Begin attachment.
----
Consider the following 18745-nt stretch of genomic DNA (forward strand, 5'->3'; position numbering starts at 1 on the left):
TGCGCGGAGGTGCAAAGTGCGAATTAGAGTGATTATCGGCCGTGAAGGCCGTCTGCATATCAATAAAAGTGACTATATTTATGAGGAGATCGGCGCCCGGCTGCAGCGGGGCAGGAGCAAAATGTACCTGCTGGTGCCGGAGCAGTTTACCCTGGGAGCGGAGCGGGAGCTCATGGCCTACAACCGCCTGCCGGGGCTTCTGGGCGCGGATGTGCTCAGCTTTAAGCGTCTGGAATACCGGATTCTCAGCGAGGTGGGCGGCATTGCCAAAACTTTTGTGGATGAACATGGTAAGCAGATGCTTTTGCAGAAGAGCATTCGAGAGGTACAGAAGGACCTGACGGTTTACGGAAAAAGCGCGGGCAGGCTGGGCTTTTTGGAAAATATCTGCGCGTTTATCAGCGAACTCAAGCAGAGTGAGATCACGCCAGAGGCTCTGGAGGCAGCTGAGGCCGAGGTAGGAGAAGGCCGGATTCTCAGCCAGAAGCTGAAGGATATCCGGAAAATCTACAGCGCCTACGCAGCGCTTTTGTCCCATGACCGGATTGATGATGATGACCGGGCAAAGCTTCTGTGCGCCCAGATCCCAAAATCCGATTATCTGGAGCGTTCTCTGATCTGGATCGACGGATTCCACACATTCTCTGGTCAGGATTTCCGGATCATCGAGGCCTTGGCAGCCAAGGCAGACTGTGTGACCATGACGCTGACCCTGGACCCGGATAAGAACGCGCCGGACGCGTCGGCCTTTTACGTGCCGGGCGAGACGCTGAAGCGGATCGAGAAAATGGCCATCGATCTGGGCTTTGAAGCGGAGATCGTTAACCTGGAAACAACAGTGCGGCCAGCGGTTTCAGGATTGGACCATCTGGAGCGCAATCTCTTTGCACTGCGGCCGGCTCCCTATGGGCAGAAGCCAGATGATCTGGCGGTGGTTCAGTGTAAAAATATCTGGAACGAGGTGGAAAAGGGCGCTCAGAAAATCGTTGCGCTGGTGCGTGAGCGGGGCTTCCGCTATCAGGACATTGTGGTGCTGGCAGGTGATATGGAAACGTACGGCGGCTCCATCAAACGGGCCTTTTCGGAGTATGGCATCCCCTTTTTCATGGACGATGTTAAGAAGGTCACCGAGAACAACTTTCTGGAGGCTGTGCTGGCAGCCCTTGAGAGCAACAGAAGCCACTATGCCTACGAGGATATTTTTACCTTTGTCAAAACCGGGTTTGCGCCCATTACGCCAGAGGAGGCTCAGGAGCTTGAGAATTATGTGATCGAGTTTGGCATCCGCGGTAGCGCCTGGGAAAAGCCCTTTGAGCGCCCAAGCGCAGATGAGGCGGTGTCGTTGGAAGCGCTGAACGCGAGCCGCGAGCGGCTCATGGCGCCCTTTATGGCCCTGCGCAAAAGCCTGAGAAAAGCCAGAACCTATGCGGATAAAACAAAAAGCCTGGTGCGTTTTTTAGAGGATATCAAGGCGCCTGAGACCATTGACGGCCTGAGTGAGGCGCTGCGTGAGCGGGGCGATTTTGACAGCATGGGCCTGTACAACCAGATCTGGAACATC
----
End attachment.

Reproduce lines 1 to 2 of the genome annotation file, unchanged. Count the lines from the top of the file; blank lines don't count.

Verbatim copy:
Consider the following 18745-nt stretch of genomic DNA (forward strand, 5'->3'; position numbering starts at 1 on the left):
TGCGCGGAGGTGCAAAGTGCGAATTAGAGTGATTATCGGCCGTGAAGGCCGTCTGCATATCAATAAAAGTGACTATATTTATGAGGAGATCGGCGCCCGGCTGCAGCGGGGCAGGAGCAAAATGTACCTGCTGGTGCCGGAGCAGTTTACCCTGGGAGCGGAGCGGGAGCTCATGGCCTACAACCGCCTGCCGGGGCTTCTGGGCGCGGATGTGCTCAGCTTTAAGCGTCTGGAATACCGGATTCTCAGCGAGGTGGGCGGCATTGCCAAAACTTTTGTGGATGAACATGGTAAGCAGATGCTTTTGCAGAAGAGCATTCGAGAGGTACAGAAGGACCTGACGGTTTACGGAAAAAGCGCGGGCAGGCTGGGCTTTTTGGAAAATATCTGCGCGTTTATCAGCGAACTCAAGCAGAGTGAGATCACGCCAGAGGCTCTGGAGGCAGCTGAGGCCGAGGTAGGAGAAGGCCGGATTCTCAGCCAGAAGCTGAAGGATATCCGGAAAATCTACAGCGCCTACGCAGCGCTTTTGTCCCATGACCGGATTGATGATGATGACCGGGCAAAGCTTCTGTGCGCCCAGATCCCAAAATCCGATTATCTGGAGCGTTCTCTGATCTGGATCGACGGATTCCACACATTCTCTGGTCAGGATTTCCGGATCATCGAGGCCTTGGCAGCCAAGGCAGACTGTGTGACCATGACGCTGACCCTGGACCCGGATAAGAACGCGCCGGACGCGTCGGCCTTTTACGTGCCGGGCGAGACGCTGAAGCGGATCGAGAAAATGGCCATCGATCTGGGCTTTGAAGCGGAGATCGTTAACCTGGAAACAACAGTGCGGCCAGCGGTTTCAGGATTGGACCATCTGGAGCGCAATCTCTTTGCACTGCGGCCGGCTCCCTATGGGCAGAAGCCAGATGATCTGGCGGTGGTTCAGTGTAAAAATATCTGGAACGAGGTGGAAAAGGGCGCTCAGAAAATCGTTGCGCTGGTGCGTGAGCGGGGCTTCCGCTATCAGGACATTGTGGTGCTGGCAGGTGATATGGAAACGTACGGCGGCTCCATCAAACGGGCCTTTTCGGAGTATGGCATCCCCTTTTTCATGGACGATGTTAAGAAGGTCACCGAGAACAACTTTCTGGAGGCTGTGCTGGCAGCCCTTGAGAGCAACAGAAGCCACTATGCCTACGAGGATATTTTTACCTTTGTCAAAACCGGGTTTGCGCCCATTACGCCAGAGGAGGCTCAGGAGCTTGAGAATTATGTGATCGAGTTTGGCATCCGCGGTAGCGCCTGGGAAAAGCCCTTTGAGCGCCCAAGCGCAGATGAGGCGGTGTCGTTGGAAGCGCTGAACGCGAGCCGCGAGCGGCTCATGGCGCCCTTTATGGCCCTGCGCAAAAGCCTGAGAAAAGCCAGAACCTATGCGGATAAAACAAAAAGCCTGGTGCGTTTTTTAGAGGATATCAAGGCGCCTGAGACCATTGACGGCCTGAGTGAGGCGCTGCGTGAGCGGGGCGATTTTGACAGCATGGGCCTGTACAACCAGATCTGGAACATC